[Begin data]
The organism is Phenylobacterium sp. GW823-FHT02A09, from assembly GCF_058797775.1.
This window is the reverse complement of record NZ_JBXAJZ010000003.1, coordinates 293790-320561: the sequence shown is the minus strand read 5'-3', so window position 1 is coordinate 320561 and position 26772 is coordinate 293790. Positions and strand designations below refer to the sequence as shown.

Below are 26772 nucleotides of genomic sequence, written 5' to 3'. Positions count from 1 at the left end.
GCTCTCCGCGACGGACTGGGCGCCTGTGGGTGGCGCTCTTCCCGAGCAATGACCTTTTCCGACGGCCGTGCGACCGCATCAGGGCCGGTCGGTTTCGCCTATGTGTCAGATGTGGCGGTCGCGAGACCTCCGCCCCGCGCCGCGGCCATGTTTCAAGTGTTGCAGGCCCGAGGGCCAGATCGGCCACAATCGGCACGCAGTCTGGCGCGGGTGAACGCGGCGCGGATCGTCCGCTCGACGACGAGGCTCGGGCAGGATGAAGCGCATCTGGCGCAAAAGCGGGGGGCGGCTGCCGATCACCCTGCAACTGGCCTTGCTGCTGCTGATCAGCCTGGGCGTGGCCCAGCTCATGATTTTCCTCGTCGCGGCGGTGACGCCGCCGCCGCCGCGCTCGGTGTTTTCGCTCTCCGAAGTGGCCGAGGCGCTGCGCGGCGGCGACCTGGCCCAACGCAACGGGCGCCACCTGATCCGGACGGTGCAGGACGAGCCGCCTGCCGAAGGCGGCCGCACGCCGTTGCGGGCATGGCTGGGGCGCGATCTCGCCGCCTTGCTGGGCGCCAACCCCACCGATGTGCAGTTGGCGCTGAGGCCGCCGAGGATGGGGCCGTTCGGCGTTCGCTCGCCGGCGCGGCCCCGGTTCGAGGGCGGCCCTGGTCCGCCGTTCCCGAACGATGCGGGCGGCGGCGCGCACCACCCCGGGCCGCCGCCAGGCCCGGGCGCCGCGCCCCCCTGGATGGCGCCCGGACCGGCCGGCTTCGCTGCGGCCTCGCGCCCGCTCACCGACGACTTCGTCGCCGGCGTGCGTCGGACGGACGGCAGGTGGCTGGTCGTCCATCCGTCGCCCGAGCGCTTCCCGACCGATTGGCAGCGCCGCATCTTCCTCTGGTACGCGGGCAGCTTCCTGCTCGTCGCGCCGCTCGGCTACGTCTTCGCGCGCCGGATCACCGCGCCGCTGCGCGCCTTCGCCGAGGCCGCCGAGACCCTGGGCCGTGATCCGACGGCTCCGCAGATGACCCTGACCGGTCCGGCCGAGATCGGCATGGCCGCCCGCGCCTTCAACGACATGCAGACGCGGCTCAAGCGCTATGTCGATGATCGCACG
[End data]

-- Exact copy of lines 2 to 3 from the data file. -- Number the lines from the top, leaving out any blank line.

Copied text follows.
This window is the reverse complement of record NZ_JBXAJZ010000003.1, coordinates 293790-320561: the sequence shown is the minus strand read 5'-3', so window position 1 is coordinate 320561 and position 26772 is coordinate 293790. Positions and strand designations below refer to the sequence as shown.

Below are 26772 nucleotides of genomic sequence, written 5' to 3'. Positions count from 1 at the left end.